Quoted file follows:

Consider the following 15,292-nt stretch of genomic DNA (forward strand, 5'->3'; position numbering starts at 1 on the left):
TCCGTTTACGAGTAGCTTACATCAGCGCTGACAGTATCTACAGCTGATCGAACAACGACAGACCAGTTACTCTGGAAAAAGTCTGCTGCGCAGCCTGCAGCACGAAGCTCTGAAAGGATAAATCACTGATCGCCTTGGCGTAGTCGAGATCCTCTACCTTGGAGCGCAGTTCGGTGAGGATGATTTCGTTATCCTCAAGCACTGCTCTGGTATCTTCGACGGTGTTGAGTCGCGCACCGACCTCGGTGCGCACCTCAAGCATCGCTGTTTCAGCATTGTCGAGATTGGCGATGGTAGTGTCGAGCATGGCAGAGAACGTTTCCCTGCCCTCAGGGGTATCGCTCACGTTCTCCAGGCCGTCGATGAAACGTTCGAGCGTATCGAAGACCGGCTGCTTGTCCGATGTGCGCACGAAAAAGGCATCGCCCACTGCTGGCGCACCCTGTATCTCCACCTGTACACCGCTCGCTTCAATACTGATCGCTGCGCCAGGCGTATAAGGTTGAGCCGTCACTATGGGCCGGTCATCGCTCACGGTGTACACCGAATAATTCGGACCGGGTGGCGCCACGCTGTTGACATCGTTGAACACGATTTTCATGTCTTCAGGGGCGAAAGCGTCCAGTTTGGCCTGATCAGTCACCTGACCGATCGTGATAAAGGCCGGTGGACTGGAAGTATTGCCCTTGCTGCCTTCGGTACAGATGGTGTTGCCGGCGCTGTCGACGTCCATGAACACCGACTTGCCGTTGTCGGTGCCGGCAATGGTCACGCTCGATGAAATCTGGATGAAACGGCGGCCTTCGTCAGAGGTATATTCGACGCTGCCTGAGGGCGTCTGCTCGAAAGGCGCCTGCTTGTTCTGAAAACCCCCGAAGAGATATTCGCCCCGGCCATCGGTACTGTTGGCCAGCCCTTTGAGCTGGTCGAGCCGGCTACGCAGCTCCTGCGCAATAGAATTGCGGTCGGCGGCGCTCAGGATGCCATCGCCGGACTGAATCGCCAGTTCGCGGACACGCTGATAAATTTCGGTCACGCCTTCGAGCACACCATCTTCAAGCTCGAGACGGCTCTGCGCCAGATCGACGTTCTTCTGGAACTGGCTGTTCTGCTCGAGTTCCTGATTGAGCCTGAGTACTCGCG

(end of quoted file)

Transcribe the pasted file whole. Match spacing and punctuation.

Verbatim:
Consider the following 15,292-nt stretch of genomic DNA (forward strand, 5'->3'; position numbering starts at 1 on the left):
TCCGTTTACGAGTAGCTTACATCAGCGCTGACAGTATCTACAGCTGATCGAACAACGACAGACCAGTTACTCTGGAAAAAGTCTGCTGCGCAGCCTGCAGCACGAAGCTCTGAAAGGATAAATCACTGATCGCCTTGGCGTAGTCGAGATCCTCTACCTTGGAGCGCAGTTCGGTGAGGATGATTTCGTTATCCTCAAGCACTGCTCTGGTATCTTCGACGGTGTTGAGTCGCGCACCGACCTCGGTGCGCACCTCAAGCATCGCTGTTTCAGCATTGTCGAGATTGGCGATGGTAGTGTCGAGCATGGCAGAGAACGTTTCCCTGCCCTCAGGGGTATCGCTCACGTTCTCCAGGCCGTCGATGAAACGTTCGAGCGTATCGAAGACCGGCTGCTTGTCCGATGTGCGCACGAAAAAGGCATCGCCCACTGCTGGCGCACCCTGTATCTCCACCTGTACACCGCTCGCTTCAATACTGATCGCTGCGCCAGGCGTATAAGGTTGAGCCGTCACTATGGGCCGGTCATCGCTCACGGTGTACACCGAATAATTCGGACCGGGTGGCGCCACGCTGTTGACATCGTTGAACACGATTTTCATGTCTTCAGGGGCGAAAGCGTCCAGTTTGGCCTGATCAGTCACCTGACCGATCGTGATAAAGGCCGGTGGACTGGAAGTATTGCCCTTGCTGCCTTCGGTACAGATGGTGTTGCCGGCGCTGTCGACGTCCATGAACACCGACTTGCCGTTGTCGGTGCCGGCAATGGTCACGCTCGATGAAATCTGGATGAAACGGCGGCCTTCGTCAGAGGTATATTCGACGCTGCCTGAGGGCGTCTGCTCGAAAGGCGCCTGCTTGTTCTGAAAACCCCCGAAGAGATATTCGCCCCGGCCATCGGTACTGTTGGCCAGCCCTTTGAGCTGGTCGAGCCGGCTACGCAGCTCCTGCGCAATAGAATTGCGGTCGGCGGCGCTCAGGATGCCATCGCCGGACTGAATCGCCAGTTCGCGGACACGCTGATAAATTTCGGTCACGCCTTCGAGCACACCATCTTCAAGCTCGAGACGGCTCTGCGCCAGATCGACGTTCTTCTGGAACTGGCTGTTCTGCTCGAGTTCCTGATTGAGCCTGAGTACTCGCG